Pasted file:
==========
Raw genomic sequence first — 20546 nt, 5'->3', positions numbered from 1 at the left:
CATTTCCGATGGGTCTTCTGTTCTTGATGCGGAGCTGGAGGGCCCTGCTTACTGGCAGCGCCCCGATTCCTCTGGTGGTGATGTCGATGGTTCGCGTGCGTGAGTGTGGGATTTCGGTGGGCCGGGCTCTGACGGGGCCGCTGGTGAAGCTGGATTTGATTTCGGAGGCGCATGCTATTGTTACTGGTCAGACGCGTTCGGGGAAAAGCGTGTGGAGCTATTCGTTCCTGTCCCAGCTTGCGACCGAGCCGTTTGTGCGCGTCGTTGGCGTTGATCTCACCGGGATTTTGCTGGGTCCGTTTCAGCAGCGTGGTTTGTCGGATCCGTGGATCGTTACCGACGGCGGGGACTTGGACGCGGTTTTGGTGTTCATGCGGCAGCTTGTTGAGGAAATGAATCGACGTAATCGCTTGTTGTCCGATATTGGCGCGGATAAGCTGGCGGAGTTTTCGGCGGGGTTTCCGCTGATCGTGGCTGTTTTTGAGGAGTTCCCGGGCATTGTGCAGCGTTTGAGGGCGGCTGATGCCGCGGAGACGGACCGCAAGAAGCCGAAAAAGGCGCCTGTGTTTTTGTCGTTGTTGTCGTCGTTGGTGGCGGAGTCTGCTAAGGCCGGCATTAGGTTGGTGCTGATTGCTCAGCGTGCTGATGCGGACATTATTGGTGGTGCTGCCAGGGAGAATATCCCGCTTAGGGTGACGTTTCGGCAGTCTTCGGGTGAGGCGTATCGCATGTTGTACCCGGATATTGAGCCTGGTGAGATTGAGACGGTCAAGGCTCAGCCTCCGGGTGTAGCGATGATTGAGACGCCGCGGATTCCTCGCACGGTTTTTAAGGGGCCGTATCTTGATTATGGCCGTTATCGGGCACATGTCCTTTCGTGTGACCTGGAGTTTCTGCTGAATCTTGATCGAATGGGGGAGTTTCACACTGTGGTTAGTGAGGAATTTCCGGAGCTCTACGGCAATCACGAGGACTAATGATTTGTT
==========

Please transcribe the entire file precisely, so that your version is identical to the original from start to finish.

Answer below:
Raw genomic sequence first — 20546 nt, 5'->3', positions numbered from 1 at the left:
CATTTCCGATGGGTCTTCTGTTCTTGATGCGGAGCTGGAGGGCCCTGCTTACTGGCAGCGCCCCGATTCCTCTGGTGGTGATGTCGATGGTTCGCGTGCGTGAGTGTGGGATTTCGGTGGGCCGGGCTCTGACGGGGCCGCTGGTGAAGCTGGATTTGATTTCGGAGGCGCATGCTATTGTTACTGGTCAGACGCGTTCGGGGAAAAGCGTGTGGAGCTATTCGTTCCTGTCCCAGCTTGCGACCGAGCCGTTTGTGCGCGTCGTTGGCGTTGATCTCACCGGGATTTTGCTGGGTCCGTTTCAGCAGCGTGGTTTGTCGGATCCGTGGATCGTTACCGACGGCGGGGACTTGGACGCGGTTTTGGTGTTCATGCGGCAGCTTGTTGAGGAAATGAATCGACGTAATCGCTTGTTGTCCGATATTGGCGCGGATAAGCTGGCGGAGTTTTCGGCGGGGTTTCCGCTGATCGTGGCTGTTTTTGAGGAGTTCCCGGGCATTGTGCAGCGTTTGAGGGCGGCTGATGCCGCGGAGACGGACCGCAAGAAGCCGAAAAAGGCGCCTGTGTTTTTGTCGTTGTTGTCGTCGTTGGTGGCGGAGTCTGCTAAGGCCGGCATTAGGTTGGTGCTGATTGCTCAGCGTGCTGATGCGGACATTATTGGTGGTGCTGCCAGGGAGAATATCCCGCTTAGGGTGACGTTTCGGCAGTCTTCGGGTGAGGCGTATCGCATGTTGTACCCGGATATTGAGCCTGGTGAGATTGAGACGGTCAAGGCTCAGCCTCCGGGTGTAGCGATGATTGAGACGCCGCGGATTCCTCGCACGGTTTTTAAGGGGCCGTATCTTGATTATGGCCGTTATCGGGCACATGTCCTTTCGTGTGACCTGGAGTTTCTGCTGAATCTTGATCGAATGGGGGAGTTTCACACTGTGGTTAGTGAGGAATTTCCGGAGCTCTACGGCAATCACGAGGACTAATGATTTGTT